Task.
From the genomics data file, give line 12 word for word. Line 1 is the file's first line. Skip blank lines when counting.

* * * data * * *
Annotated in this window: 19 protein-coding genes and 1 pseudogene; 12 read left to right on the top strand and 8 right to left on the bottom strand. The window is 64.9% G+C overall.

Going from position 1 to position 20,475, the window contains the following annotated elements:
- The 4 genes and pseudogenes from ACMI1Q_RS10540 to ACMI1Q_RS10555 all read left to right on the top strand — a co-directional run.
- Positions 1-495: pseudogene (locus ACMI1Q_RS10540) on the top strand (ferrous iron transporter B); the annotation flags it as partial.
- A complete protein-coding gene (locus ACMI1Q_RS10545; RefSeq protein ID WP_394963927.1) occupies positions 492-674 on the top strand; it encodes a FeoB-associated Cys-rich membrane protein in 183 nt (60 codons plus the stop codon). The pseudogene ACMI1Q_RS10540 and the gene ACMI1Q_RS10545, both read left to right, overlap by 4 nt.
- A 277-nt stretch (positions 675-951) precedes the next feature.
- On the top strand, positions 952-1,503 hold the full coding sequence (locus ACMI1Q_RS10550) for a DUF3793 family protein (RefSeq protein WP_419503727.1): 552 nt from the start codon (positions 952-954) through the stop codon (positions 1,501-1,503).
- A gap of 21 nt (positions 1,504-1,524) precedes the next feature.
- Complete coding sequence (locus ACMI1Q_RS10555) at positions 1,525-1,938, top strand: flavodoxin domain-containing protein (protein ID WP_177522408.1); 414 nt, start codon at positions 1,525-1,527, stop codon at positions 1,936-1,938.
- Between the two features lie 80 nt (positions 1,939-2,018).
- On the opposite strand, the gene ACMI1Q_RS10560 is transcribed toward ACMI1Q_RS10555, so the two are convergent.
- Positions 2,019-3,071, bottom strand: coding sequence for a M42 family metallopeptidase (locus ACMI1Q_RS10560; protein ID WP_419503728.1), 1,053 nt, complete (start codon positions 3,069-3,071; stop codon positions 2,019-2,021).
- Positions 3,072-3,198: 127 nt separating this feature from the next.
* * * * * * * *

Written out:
- Positions 2,019-3,071, bottom strand: coding sequence for a M42 family metallopeptidase (locus ACMI1Q_RS10560; protein ID WP_419503728.1), 1,053 nt, complete (start codon positions 3,069-3,071; stop codon positions 2,019-2,021).